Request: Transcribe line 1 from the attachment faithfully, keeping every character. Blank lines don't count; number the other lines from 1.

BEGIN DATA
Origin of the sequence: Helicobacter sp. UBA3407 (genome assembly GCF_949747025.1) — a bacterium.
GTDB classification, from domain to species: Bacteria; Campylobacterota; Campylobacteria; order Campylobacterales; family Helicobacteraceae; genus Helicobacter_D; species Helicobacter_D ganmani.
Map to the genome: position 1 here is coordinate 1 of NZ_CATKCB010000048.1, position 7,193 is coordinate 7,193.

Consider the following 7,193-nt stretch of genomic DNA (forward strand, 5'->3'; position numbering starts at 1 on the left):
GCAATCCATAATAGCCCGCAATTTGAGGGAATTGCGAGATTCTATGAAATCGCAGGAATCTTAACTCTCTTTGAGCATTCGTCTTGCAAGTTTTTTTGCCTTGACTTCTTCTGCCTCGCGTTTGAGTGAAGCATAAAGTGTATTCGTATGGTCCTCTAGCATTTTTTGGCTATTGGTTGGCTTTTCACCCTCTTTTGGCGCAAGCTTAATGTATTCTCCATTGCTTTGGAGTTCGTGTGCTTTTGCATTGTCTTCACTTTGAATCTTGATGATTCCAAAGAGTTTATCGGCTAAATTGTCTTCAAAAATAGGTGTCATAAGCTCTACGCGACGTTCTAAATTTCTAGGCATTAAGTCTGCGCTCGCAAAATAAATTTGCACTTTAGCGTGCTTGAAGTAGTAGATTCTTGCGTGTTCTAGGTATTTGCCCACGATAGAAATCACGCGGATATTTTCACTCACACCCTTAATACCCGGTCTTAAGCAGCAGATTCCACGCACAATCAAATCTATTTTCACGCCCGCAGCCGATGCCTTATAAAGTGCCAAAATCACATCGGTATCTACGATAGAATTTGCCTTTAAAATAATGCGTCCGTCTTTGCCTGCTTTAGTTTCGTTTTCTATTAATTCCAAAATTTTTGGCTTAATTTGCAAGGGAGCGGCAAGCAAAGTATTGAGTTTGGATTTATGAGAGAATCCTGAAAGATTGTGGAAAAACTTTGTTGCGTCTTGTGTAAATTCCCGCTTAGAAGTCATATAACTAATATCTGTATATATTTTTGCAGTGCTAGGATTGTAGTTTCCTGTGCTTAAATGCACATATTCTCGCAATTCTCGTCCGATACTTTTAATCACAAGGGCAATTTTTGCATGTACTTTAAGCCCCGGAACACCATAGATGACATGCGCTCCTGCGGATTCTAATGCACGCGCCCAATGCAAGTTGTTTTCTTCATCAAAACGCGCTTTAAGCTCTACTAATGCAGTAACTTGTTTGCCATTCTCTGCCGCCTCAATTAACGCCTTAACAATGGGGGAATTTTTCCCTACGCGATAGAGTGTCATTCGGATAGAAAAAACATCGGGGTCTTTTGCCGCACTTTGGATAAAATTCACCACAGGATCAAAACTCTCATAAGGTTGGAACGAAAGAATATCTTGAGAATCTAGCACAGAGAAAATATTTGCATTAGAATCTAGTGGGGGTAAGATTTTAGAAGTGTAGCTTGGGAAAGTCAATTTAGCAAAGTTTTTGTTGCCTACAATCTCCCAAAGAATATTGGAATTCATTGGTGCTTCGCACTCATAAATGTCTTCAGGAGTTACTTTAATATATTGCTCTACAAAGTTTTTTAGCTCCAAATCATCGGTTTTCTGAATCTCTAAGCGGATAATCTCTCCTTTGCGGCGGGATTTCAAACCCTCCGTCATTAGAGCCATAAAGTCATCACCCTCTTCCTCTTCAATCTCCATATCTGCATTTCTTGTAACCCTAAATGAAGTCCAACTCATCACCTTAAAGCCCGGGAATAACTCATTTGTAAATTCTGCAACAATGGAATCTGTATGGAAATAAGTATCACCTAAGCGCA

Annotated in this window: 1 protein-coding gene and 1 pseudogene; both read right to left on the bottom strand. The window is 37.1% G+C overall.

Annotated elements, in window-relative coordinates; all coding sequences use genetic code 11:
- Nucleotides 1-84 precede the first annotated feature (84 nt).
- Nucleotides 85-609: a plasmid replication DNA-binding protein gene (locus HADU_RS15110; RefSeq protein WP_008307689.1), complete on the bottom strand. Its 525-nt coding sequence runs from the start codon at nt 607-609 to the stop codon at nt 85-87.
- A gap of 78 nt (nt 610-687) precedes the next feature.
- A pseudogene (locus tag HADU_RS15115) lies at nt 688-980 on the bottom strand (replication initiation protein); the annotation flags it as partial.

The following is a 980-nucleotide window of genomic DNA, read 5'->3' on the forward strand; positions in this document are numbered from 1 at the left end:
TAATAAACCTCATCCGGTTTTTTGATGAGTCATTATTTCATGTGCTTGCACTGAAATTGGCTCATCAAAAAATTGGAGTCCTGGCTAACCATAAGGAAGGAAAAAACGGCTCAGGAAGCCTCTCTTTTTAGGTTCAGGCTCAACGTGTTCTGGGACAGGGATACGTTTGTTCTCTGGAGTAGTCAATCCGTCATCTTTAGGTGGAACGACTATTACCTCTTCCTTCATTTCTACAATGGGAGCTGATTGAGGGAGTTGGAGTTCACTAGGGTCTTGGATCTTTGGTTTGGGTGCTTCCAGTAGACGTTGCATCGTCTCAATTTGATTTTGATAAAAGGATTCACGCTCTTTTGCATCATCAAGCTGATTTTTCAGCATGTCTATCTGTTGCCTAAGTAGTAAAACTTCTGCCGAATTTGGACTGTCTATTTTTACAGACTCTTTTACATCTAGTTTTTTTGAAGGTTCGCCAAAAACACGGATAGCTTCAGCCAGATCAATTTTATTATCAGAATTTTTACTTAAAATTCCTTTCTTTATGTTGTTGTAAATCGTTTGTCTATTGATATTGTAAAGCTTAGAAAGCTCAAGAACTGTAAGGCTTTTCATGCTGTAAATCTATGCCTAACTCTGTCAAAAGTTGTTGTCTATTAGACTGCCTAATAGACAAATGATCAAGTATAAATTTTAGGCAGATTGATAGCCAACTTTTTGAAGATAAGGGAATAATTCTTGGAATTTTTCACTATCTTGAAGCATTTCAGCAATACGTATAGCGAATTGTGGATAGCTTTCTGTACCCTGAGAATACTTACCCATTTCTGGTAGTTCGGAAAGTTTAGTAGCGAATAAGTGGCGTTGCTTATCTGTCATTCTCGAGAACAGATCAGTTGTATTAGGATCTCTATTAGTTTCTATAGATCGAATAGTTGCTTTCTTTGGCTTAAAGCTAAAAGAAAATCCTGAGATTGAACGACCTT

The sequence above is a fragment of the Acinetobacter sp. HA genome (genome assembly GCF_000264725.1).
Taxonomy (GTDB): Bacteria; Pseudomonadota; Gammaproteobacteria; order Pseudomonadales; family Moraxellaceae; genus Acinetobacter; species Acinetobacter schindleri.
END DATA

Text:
Origin of the sequence: Helicobacter sp. UBA3407 (genome assembly GCF_949747025.1) — a bacterium.